Campus Access Only

All rights reserved. This publication is intended for use solely by faculty, students, and staff of University of the Pacific. No part of this publication may be reproduced, distributed, or transmitted in any form or by any means, now known or later developed, including but not limited to photocopying, recording, or other electronic or mechanical methods, without the prior written permission of the author or the publisher.


Mentor Teachers In Selected Districts In Northern California: Profile, Selection, And Responsibilities

Date of Award


Document Type

Dissertation - Pacific Access Restricted


Purpose. The purpose of this study was to develop a profile of California SB 813 mentor teachers in selected districts in northern California, to investigate selection procedures and responsibilities, to assess perceptions of mentor teachers regarding their helpfulness in improving instructional quality, and their satisfaction with the role. An analysis of the helpfulness of the mentor teacher role in improving instructional quality as perceived by teachers assisted by the mentor teachers and their principals was included in this study. Procedures. Ninety-three mentor teachers from twelve school districts and county offices of education in northern California, one hundred fifty-three assisted teachers, and fifty-seven principals of assisted teachers were the research sample. Three questionnaires used in this study were developed by the researcher. Data were collected in the spring of 1985. Sixty-three percent of the mentor teachers, fifty-two percent of the assisted teachers, and seventy percent of the principals completed and returned the questionnaires. Findings. The profile developed from fifty-nine responding mentor teachers was that of a female elementary teacher in her 30's who has been teaching seventeen years, in her current district twelve years, in her current assignment seven years. She aspired to remain with classroom teaching. The selection process reported by the mentor teachers was within the parameters established in the legislation. The mentor teachers applied for the position to respond to a professional challenge. The mentor teachers determined their responsibilities which were primarily in staff development. Their preference for optimum utilization of the mentor teacher role was to increase the time spent in direct assistance to teachers. Released time from the classroom to fulfill mentor responsibilities was notably less than that allowed in the legislation. Mentor teachers expressed satisfaction with and a desire to continue in the role. Difficulties experienced by the mentor teacher in fulfilling their responsibilities related to peers, proteges, and time. In rating their perception of helpfulness in improving instructional quality, that of the principals had the highest mean rating, assisted teachers second, and mentor teachers third. Comparison of the results of this study with those of Far West Lab revealed similarities between expectations coordinators of mentor teachers reported to Far West Lab and experiences reported by respondents of this study. (Abstract shortened with permission of author.)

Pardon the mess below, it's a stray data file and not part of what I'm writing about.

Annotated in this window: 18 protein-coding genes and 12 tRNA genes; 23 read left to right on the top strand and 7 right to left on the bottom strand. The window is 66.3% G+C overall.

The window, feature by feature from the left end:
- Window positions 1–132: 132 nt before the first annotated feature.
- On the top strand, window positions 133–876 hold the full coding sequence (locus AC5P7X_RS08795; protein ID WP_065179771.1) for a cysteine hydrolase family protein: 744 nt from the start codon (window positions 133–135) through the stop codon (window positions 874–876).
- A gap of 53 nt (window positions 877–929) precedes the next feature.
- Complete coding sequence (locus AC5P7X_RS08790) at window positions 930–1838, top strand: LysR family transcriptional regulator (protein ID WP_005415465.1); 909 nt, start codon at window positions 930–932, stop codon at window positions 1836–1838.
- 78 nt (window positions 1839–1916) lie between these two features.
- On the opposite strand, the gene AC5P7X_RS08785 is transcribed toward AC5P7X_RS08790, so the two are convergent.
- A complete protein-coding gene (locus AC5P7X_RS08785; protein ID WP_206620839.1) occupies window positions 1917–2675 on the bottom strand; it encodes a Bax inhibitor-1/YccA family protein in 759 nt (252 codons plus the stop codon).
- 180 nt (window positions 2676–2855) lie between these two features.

This document is currently not available here.

To access this thesis/dissertation you must have a valid email address and log-in to Scholarly Commons.

Find in ProQuest



If you are the author and would like to grant permission to make your work openly accessible, please email